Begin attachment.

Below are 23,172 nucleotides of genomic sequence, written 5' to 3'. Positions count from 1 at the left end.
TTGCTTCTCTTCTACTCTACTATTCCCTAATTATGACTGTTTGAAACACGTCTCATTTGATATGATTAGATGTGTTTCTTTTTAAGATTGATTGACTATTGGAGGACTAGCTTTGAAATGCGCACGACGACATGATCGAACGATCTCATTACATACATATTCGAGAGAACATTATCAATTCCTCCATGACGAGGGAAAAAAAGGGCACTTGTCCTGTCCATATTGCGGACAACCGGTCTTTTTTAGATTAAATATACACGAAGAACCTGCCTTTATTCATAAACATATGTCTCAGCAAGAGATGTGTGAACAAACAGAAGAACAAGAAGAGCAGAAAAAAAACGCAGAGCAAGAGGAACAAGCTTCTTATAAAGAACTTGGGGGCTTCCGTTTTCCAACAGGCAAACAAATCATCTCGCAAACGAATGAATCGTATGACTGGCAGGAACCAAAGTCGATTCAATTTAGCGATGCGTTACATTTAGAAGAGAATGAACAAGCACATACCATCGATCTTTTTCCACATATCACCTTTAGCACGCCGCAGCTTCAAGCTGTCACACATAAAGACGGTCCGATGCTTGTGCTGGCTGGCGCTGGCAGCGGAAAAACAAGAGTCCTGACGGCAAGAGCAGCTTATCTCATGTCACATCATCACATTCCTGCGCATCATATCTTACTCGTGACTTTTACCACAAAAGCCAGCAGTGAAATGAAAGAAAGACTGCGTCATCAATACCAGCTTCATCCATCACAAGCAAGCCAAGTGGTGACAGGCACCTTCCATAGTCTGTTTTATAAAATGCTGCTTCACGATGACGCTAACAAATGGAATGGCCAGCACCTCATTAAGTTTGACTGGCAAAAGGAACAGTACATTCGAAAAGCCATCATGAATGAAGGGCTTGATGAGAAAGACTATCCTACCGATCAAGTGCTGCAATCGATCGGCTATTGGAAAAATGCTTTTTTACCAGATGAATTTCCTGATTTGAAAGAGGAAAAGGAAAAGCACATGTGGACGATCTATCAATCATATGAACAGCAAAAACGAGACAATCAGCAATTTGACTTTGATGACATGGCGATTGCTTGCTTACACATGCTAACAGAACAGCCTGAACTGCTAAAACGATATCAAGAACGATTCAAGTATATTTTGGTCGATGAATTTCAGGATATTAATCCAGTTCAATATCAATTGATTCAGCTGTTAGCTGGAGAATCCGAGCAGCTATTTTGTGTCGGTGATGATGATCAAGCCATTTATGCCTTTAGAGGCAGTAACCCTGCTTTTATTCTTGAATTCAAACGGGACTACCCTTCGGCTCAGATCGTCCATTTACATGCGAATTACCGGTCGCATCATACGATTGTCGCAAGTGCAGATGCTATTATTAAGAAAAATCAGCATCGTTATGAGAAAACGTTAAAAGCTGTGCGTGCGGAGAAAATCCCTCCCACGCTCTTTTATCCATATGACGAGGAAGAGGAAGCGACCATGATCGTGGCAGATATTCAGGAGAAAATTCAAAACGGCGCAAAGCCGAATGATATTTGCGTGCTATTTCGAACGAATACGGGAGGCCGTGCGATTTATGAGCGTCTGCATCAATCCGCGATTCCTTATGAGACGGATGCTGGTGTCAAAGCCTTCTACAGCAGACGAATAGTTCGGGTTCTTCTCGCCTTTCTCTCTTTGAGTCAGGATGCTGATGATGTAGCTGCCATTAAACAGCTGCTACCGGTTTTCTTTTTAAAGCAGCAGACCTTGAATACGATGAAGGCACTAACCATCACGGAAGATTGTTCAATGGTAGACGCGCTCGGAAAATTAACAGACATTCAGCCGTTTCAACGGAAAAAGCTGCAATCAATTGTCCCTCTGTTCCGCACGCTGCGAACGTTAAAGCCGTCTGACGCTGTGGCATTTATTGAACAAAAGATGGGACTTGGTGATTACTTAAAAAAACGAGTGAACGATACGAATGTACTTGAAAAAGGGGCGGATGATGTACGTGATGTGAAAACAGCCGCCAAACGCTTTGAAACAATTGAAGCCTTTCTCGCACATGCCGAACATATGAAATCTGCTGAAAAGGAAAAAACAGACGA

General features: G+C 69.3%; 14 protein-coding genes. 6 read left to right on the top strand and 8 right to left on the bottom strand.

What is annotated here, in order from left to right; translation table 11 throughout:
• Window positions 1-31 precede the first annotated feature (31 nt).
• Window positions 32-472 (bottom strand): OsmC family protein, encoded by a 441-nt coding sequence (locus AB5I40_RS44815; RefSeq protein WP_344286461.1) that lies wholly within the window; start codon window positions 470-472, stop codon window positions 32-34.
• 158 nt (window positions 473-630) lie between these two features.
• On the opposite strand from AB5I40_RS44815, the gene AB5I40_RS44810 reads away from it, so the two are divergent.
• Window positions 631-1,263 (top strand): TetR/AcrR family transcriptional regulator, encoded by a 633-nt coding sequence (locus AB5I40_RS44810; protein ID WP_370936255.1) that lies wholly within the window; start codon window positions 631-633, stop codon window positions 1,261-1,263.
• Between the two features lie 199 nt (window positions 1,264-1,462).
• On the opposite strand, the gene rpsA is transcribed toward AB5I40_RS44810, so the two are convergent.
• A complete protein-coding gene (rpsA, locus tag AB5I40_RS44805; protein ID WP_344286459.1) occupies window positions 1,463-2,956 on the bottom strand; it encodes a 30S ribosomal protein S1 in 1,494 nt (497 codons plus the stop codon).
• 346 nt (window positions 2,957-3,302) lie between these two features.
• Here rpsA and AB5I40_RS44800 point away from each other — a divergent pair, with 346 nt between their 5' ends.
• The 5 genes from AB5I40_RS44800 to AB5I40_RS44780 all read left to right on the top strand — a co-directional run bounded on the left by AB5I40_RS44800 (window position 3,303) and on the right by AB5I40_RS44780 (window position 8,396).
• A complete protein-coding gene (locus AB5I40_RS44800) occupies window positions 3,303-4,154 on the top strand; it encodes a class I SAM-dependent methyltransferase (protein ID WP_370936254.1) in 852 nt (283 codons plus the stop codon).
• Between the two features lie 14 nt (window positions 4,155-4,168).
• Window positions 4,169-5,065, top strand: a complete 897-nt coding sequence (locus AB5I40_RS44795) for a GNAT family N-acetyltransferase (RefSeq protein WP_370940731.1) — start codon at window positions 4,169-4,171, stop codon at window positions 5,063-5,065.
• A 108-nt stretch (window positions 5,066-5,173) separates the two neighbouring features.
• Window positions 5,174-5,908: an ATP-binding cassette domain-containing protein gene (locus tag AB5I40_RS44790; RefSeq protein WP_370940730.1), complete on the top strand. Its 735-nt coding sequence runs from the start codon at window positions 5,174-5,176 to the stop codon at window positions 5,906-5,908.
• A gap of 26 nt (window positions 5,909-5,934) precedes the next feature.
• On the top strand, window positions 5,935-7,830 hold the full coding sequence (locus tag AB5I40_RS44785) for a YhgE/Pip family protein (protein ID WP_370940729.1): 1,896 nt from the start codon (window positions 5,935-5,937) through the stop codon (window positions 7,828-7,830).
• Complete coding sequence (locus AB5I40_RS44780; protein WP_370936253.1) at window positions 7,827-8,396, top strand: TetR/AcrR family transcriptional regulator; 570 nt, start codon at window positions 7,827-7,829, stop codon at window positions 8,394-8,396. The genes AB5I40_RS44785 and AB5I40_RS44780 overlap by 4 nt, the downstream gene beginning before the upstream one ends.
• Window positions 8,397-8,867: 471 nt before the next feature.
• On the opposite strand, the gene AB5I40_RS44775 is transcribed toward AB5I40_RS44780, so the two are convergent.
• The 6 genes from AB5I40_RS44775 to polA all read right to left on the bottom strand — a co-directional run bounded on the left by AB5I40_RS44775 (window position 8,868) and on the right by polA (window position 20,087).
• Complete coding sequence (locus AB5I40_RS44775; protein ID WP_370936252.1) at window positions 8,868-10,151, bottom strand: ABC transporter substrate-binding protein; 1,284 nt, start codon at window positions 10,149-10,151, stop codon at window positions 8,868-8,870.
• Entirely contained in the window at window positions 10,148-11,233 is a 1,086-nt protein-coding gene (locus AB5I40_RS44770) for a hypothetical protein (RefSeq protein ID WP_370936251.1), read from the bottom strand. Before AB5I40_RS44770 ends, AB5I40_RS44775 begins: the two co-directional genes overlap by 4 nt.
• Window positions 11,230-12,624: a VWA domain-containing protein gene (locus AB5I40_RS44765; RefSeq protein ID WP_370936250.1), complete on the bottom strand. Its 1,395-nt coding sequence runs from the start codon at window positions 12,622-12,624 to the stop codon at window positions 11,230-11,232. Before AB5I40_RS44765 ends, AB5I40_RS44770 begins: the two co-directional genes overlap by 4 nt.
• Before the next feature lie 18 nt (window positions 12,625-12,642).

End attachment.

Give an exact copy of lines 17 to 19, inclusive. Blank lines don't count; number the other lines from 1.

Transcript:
• Between the two features lie 14 nt (window positions 4,155-4,168).
• Window positions 4,169-5,065, top strand: a complete 897-nt coding sequence (locus AB5I40_RS44795) for a GNAT family N-acetyltransferase (RefSeq protein WP_370940731.1) — start codon at window positions 4,169-4,171, stop codon at window positions 5,063-5,065.
• A 108-nt stretch (window positions 5,066-5,173) separates the two neighbouring features.